Critical Perspectives on HRM in Britain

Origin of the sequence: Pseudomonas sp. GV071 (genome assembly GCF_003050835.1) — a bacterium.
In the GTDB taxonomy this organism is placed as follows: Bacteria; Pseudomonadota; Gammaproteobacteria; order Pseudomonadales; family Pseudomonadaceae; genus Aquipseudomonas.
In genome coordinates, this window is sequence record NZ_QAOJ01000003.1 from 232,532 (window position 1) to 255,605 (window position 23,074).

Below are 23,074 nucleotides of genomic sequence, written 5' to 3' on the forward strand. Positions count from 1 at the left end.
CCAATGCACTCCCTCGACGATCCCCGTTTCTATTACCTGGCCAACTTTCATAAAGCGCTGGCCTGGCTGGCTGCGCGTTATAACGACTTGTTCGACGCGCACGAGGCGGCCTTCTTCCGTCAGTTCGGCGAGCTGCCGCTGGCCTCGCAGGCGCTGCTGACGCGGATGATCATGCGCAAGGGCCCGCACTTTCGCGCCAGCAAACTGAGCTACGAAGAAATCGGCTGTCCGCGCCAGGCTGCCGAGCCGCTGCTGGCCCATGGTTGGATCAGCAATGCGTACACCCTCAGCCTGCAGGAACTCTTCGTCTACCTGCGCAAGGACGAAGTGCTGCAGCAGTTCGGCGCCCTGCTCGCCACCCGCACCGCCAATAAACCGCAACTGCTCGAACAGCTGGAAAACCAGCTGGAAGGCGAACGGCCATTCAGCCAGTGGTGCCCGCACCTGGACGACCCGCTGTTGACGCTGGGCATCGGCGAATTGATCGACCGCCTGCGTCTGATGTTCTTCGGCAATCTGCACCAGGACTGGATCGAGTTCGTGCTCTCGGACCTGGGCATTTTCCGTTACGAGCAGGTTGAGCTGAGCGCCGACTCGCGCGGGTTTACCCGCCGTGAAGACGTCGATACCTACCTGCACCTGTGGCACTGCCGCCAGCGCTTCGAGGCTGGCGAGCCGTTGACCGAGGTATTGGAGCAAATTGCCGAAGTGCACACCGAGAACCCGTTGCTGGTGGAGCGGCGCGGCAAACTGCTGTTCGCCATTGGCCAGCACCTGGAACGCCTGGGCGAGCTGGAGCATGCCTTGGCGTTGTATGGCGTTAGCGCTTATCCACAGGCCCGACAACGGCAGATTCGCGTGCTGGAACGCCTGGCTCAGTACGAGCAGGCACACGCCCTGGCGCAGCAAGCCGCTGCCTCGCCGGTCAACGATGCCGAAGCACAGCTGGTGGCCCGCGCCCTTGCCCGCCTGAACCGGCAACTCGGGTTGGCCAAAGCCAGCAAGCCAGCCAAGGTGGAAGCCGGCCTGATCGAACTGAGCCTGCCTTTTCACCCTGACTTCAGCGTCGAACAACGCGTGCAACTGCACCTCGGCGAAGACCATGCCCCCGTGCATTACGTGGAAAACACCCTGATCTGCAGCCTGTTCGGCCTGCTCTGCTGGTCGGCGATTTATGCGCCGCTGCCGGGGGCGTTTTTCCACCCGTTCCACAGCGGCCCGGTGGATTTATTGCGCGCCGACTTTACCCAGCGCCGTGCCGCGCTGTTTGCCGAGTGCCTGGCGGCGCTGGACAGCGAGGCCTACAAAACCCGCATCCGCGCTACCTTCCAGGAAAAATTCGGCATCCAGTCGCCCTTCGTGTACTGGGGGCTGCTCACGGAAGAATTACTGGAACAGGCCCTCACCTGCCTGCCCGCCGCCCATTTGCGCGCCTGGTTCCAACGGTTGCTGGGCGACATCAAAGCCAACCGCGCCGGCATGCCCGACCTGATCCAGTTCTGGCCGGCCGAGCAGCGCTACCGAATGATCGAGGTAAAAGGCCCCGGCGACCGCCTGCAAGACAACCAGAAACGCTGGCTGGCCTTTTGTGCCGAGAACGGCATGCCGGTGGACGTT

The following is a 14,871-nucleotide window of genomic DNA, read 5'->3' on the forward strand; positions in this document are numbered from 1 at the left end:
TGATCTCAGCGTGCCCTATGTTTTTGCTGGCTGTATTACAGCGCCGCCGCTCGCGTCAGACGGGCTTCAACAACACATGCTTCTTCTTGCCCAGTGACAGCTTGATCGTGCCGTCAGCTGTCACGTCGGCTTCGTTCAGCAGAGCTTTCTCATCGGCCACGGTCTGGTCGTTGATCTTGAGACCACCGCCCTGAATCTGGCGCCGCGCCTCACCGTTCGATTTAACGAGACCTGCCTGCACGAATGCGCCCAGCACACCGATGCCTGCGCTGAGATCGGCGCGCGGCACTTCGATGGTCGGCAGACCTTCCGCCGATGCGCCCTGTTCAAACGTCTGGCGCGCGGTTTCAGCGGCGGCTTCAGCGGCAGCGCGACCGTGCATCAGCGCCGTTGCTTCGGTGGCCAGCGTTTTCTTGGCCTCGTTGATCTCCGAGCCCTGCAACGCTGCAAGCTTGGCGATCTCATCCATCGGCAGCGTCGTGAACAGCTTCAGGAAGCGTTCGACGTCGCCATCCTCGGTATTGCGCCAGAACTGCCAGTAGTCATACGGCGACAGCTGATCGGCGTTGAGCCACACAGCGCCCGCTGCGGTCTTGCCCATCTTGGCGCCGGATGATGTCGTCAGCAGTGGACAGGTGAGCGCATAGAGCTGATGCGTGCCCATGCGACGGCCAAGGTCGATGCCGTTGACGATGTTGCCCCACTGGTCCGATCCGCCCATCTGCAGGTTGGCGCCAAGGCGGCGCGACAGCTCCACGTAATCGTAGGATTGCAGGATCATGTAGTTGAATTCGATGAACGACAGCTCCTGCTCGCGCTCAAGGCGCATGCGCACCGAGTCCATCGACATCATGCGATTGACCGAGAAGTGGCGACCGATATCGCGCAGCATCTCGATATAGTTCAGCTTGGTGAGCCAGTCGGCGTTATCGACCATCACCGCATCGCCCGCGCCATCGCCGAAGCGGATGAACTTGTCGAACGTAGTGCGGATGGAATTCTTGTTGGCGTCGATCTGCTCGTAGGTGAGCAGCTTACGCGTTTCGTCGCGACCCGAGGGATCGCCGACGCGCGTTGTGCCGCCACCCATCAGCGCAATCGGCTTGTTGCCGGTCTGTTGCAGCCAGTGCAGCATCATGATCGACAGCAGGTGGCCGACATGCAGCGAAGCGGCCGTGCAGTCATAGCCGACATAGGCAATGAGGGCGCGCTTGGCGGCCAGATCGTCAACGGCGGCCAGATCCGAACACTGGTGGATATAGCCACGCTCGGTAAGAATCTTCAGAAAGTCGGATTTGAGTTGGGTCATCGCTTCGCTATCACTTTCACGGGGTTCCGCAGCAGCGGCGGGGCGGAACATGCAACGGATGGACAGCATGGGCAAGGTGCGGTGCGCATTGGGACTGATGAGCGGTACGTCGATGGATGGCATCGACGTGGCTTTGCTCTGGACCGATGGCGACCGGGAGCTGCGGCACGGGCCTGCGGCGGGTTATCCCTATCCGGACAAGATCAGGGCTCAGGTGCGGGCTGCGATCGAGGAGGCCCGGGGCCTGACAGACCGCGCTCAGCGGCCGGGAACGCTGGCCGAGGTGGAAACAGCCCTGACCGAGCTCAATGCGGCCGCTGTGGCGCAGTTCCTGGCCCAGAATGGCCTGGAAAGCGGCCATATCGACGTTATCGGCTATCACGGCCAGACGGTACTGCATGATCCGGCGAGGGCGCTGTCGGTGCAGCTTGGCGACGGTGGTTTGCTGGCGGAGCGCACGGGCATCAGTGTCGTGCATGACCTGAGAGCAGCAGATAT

Research shows that when an organisation is able to achieve a cohesive and unified organisational culture, it improves problem-solving capacity within a firm and leads to enhanced organisational performance (Yilmaz and Ergun 2008). Furthermore, a longitudinal study conducted by Kotter and Heskett (1992) discovered that having a cohesive organisational culture was correlated with a 765 percent improvement of business incomes for the investigated organisations occurring between 1977 and the year 1988.With such evidence of organisational improvement and enhanced problem-solving capacity as a result of developing a cohesive organisational culture, it would appear that it is, indeed, desirable for senior managers to seek to change their organisational cultures if it is determined that existing culture in insufficient for enhancing organisational performance. However, change resistance is commonplace in many organisations in which managers become the victims of illogical and irrational employee responses when organisational members are faced with change (Ford, Ford and D’Amelio 2009). Hence, it might not be feasible to seek change of culture as a result of the intensity of psychological retaliation imparted upon management when attempting to elicit cultural change.There appears to be significant evidence that seeking to change organisational culture maintains a variety of benefits for an organisation. O’Donnell (2006) asserts that when an organisation maintains a cohesive culture, culture can facilitate development of innovations that support an organisation’s goals. For many organisations, especially those that operate in saturated competitive markets, the capability of an organisation in achieving many innovative outputs serves as a predictor of competitive advantage and holistic organisational performance. Kalyanaram and Gurumurthy (2008) describe an example of being a first mover in a new market where a firm